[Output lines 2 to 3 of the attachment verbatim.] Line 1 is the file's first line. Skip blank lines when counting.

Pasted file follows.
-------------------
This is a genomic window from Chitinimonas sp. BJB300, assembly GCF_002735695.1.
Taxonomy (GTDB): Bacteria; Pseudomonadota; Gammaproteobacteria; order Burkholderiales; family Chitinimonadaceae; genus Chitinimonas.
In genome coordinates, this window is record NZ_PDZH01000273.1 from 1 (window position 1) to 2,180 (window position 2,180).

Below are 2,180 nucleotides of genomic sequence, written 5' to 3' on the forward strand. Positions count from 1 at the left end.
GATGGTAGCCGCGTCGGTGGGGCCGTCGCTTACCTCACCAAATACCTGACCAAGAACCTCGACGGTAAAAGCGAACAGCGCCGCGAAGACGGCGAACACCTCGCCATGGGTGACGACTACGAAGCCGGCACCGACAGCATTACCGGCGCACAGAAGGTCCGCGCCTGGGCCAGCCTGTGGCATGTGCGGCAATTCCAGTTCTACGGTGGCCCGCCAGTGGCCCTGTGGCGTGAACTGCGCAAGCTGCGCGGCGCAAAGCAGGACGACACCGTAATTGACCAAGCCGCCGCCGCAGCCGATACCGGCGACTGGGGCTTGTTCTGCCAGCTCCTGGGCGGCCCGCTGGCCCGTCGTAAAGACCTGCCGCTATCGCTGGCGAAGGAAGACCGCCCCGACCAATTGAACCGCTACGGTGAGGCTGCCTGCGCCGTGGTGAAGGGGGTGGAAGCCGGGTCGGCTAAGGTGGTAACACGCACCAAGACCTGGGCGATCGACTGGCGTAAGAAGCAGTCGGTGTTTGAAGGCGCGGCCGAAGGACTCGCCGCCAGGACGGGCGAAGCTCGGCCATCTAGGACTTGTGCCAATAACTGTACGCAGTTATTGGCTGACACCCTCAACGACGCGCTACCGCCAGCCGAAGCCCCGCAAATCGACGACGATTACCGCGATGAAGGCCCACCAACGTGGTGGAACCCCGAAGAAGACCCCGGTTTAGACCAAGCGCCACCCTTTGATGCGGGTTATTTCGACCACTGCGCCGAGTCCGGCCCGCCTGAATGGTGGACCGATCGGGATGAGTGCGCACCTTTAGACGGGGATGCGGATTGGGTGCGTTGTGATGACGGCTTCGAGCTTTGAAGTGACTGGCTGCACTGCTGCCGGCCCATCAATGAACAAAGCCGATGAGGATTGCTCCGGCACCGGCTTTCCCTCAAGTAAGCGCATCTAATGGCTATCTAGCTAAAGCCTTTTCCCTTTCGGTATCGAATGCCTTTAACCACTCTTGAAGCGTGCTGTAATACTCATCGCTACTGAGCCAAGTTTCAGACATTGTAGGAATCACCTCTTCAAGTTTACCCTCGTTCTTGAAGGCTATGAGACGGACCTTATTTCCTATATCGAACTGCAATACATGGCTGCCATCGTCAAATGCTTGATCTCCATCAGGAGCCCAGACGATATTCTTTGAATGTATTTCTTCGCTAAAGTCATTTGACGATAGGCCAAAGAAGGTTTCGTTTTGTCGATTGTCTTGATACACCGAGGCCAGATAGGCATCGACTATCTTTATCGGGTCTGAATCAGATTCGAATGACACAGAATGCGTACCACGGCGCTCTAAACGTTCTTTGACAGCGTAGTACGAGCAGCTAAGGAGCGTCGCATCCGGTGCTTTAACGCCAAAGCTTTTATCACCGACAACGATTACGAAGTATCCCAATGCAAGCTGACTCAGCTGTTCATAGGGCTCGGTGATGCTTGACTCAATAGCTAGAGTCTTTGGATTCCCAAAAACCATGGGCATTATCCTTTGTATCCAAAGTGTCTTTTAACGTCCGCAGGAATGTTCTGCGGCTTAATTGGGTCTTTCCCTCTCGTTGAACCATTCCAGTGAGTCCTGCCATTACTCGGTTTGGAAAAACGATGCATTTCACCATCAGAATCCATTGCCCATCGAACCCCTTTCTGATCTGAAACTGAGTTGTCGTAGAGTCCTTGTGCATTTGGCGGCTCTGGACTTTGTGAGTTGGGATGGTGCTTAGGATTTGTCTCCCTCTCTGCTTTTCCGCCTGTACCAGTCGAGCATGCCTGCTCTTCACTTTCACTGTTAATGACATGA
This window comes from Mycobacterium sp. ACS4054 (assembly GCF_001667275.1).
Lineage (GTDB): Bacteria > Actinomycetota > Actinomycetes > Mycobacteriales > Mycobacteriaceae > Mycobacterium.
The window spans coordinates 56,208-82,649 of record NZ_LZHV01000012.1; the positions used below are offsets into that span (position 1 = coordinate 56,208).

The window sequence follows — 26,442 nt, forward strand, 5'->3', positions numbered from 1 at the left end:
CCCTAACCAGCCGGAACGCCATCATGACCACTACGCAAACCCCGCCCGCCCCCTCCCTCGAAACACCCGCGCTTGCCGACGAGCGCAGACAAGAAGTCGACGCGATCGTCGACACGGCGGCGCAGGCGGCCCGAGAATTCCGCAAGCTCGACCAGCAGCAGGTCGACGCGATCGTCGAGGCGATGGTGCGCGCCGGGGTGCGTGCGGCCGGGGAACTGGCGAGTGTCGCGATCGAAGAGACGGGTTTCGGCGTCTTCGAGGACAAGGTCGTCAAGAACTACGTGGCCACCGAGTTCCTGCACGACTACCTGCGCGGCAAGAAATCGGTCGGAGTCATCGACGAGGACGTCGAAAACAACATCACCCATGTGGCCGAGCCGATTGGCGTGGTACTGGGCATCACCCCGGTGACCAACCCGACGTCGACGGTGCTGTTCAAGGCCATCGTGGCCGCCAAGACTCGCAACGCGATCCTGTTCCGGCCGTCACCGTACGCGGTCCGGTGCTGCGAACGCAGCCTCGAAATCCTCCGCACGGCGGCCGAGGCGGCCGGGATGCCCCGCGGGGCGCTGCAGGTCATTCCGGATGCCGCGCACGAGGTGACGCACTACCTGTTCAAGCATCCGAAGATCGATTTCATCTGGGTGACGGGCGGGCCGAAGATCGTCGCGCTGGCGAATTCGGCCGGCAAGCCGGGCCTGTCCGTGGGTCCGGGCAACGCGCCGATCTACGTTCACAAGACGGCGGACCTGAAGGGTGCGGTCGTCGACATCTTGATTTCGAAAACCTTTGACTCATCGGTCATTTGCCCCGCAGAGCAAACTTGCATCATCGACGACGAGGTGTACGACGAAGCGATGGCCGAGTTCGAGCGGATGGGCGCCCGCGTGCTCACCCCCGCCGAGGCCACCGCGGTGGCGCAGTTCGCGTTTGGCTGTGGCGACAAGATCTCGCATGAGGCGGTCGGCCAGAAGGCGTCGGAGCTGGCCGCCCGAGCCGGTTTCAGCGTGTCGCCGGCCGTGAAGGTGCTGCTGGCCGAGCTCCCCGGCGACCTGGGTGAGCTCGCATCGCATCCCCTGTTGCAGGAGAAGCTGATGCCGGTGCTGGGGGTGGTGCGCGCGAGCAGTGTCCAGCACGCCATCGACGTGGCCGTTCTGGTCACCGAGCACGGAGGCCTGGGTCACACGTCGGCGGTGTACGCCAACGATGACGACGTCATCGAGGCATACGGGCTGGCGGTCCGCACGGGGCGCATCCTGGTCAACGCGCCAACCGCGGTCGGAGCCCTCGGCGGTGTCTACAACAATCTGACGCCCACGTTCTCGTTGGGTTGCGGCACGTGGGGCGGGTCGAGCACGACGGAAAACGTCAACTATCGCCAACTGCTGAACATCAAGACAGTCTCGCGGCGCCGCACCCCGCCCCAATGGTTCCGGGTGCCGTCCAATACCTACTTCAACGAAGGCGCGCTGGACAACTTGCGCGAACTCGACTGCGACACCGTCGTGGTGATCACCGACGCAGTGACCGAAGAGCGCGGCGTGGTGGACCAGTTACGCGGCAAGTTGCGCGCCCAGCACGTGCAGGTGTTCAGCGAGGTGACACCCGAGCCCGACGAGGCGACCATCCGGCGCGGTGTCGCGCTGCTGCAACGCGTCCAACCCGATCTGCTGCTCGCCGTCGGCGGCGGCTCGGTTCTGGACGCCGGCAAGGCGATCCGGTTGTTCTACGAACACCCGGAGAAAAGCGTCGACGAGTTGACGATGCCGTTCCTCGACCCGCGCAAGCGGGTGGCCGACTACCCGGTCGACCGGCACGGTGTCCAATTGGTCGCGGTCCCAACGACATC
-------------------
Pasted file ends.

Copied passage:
Taxonomy (GTDB): Bacteria; Pseudomonadota; Gammaproteobacteria; order Burkholderiales; family Chitinimonadaceae; genus Chitinimonas.
In genome coordinates, this window is record NZ_PDZH01000273.1 from 1 (window position 1) to 2,180 (window position 2,180).